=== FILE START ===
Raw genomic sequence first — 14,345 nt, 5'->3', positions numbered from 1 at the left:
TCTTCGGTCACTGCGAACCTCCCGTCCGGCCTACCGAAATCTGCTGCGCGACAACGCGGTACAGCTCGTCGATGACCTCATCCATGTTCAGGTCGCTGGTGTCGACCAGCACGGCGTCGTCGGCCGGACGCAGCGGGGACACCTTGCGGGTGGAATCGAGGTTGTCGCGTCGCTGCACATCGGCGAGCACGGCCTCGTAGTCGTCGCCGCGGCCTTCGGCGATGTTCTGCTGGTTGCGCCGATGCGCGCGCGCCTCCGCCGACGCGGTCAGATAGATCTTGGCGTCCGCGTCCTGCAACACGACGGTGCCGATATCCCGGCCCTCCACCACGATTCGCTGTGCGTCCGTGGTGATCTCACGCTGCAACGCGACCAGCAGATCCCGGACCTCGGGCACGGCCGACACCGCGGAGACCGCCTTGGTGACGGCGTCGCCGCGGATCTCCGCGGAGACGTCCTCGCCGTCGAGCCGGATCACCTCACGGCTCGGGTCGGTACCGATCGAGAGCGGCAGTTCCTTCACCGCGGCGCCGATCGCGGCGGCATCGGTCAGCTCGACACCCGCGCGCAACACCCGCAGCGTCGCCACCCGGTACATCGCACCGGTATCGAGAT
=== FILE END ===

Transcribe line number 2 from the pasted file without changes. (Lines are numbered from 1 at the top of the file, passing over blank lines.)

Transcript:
TCTTCGGTCACTGCGAACCTCCCGTCCGGCCTACCGAAATCTGCTGCGCGACAACGCGGTACAGCTCGTCGATGACCTCATCCATGTTCAGGTCGCTGGTGTCGACCAGCACGGCGTCGTCGGCCGGACGCAGCGGGGACACCTTGCGGGTGGAATCGAGGTTGTCGCGTCGCTGCACATCGGCGAGCACGGCCTCGTAGTCGTCGCCGCGGCCTTCGGCGATGTTCTGCTGGTTGCGCCGATGCGCGCGCGCCTCCGCCGACGCGGTCAGATAGATCTTGGCGTCCGCGTCCTGCAACACGACGGTGCCGATATCCCGGCCCTCCACCACGATTCGCTGTGCGTCCGTGGTGATCTCACGCTGCAACGCGACCAGCAGATCCCGGACCTCGGGCACGGCCGACACCGCGGAGACCGCCTTGGTGACGGCGTCGCCGCGGATCTCCGCGGAGACGTCCTCGCCGTCGAGCCGGATCACCTCACGGCTCGGGTCGGTACCGATCGAGAGCGGCAGTTCCTTCACCGCGGCGCCGATCGCGGCGGCATCGGTCAGCTCGACACCCGCGCGCAACACCCGCAGCGTCGCCACCCGGTACATCGCACCGGTATCGAGAT